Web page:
> Little League Online > Media > Little League News Archive > 2006 > YMCA of Greater Kansas City Breaks Ground for Challenger Division Field
YMCA of Greater Kansas City Breaks Ground for Challenger Division Field
“There is such a need,” Michelle Ford, vice president of sports development for YMCA of Greater Kansas City, said. “There are approximately 20,000 children with special needs in the Kansas City area. Our initiative to provide more outlets for disabled children started with Little League, and has now opened the door for us to provide many sports to children with different types of disabilities.”
This YMCA affiliation marked the first time that the Little League program has established chartered leagues in Kansas City, and laid the foundation for growth and expansion of the program under the auspices of the YMCA.
In its first year of Little League affiliation, Kansas City was served by three separate Little League programs - The Paul Henson YMCA in Prairie Village, Kan.; The Red Bridge YMCA on the South side of the city; and the Clay-Platte, Independence, Blue Springs and Richard C. Green YMCAs which combined to form the East YMCA Little League.
“Our goal is to have three Challenger fields in three to five years,” Ms. Ford said. “We want to surround the whole community, so people aren’t traveling an hour or better to play on a Challenger Division field.”
Support for the Little League Challenger Division has come in many forms and from a variety of sources.
Dan Glass, president of the Kansas City Royals, and his wife, Penny, in conjunction with Royals Charities; Trent Green, quarterback for the NFL’s Kansas City Chiefs, and his wife, Julie, through the Trent Green Family Foundation; philanthropists Fred and Shirley Pryor, and the Platte County (Mo.) government have all been significant contributors and supporters.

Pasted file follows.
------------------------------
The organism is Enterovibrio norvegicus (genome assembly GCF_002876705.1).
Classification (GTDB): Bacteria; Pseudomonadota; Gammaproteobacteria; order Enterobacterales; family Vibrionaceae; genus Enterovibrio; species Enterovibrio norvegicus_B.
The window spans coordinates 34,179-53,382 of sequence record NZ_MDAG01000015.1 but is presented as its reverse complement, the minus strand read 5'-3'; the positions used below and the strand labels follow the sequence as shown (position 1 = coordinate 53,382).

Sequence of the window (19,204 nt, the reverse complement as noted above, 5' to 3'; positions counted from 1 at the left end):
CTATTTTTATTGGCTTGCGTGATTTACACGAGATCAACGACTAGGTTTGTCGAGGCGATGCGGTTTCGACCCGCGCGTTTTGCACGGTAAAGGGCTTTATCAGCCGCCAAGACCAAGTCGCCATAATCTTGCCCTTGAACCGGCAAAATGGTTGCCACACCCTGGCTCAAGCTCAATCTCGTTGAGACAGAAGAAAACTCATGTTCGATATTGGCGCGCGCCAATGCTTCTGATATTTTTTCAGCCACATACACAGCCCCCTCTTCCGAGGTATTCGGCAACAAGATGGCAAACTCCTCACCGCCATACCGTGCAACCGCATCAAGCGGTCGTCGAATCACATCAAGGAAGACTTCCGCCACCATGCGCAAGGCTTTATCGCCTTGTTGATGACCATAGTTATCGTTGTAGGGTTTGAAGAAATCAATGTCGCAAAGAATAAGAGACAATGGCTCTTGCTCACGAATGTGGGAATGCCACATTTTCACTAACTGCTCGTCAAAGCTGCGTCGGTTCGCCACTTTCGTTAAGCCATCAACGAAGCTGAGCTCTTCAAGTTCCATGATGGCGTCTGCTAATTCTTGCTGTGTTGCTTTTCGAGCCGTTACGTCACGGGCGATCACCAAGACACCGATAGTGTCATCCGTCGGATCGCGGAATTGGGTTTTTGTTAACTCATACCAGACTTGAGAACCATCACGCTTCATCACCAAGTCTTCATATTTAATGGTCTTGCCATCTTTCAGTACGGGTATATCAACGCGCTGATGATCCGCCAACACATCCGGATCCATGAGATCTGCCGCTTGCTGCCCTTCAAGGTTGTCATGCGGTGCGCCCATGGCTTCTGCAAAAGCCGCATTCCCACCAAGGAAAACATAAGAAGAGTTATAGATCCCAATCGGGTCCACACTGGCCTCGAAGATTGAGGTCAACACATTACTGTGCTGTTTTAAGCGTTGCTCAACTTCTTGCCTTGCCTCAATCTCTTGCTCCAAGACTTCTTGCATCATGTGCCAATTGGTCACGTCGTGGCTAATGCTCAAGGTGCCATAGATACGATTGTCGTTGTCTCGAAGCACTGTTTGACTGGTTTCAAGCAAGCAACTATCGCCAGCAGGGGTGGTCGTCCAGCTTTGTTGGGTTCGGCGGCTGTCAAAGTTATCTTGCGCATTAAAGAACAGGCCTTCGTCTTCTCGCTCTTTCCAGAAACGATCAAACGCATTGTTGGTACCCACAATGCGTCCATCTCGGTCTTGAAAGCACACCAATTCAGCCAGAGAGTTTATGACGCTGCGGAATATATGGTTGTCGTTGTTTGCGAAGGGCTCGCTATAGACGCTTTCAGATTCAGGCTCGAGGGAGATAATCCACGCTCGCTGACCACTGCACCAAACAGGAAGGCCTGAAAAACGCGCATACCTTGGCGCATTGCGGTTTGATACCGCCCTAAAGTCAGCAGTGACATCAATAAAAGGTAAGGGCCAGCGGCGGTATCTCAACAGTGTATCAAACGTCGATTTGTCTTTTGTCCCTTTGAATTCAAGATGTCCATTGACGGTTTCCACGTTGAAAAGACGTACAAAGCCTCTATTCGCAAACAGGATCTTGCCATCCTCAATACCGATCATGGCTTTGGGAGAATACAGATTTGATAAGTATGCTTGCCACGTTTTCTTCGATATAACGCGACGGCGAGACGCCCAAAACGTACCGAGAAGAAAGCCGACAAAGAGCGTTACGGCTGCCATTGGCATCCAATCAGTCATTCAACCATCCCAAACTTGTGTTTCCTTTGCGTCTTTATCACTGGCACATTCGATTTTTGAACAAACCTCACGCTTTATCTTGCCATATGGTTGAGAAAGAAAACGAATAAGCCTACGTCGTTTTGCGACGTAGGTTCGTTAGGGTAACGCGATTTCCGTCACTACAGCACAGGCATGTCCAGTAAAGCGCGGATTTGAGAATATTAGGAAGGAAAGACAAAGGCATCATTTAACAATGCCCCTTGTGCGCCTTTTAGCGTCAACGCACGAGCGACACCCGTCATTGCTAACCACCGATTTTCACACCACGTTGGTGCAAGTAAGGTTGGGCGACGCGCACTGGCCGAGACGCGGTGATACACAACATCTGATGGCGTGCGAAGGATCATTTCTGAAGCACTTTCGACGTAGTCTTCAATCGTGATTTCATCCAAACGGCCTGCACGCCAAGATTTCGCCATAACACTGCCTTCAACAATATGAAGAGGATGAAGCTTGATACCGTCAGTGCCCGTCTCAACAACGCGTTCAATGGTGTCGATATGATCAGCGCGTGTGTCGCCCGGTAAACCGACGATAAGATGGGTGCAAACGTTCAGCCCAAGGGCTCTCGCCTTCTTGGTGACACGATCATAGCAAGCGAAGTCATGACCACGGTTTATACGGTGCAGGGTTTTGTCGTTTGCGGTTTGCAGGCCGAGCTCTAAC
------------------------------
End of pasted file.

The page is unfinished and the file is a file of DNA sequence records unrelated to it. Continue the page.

The William Jewell College Pryor Leadership Legacy Class (2005) first developed the idea of building a Challenger field in the Kansas City area.
“The field and the entire complex will help the community,” Ms. Ford said. “We have gotten the word out and now volunteers, donors and participants have been on the rise. For 2007, we have set a goal to double, and hopefully triple, our numbers - I think we can easily do that.”
The Challenger field project is expected to be completed later in 2007, in time to have a “fall ball” season. The seven-plus acre complex will also have amenities for other mentally or physically disabled children wishing to play a variety of sports.
“There has been an outpouring of generosity and things have been happening fast,” Ms. Ford said. “We have had great support from the media. The Kansas City Star (newspaper) has been great, and Metro Sports (channel) has written stories to promote the program and will be a sponsor of the Challenger Division in 2007.”
Ms. Ford said the YMCA staff has provided promotional information to schools throughout the Kansas City area and different local organizations have become involved. Several fundraising events will be held throughout 2007, including a baseball clinic hosted by William Jewel College (Jan. 13-14) and conducted by Philadelphia Phillies scout Jerry Lafferty, a Kansas City resident.
“Parents here are excited, and people want to get involved with Little League,” Ms. Ford said. “Thanks to Dan Velte (Little League International’s director of league development) and Jim Ferguson (Challenger Division director) it was an easy decision to charter with Little League because of their expertise. The Challenger Division is about kids helping kids and our volunteers want to help them make a difference in their community.”
More information on the Little League programs operated by the YMCA of Kansas City can be found by logging on to: www.ymca-kc.org.
To view a Map of the New Complex, Click Here.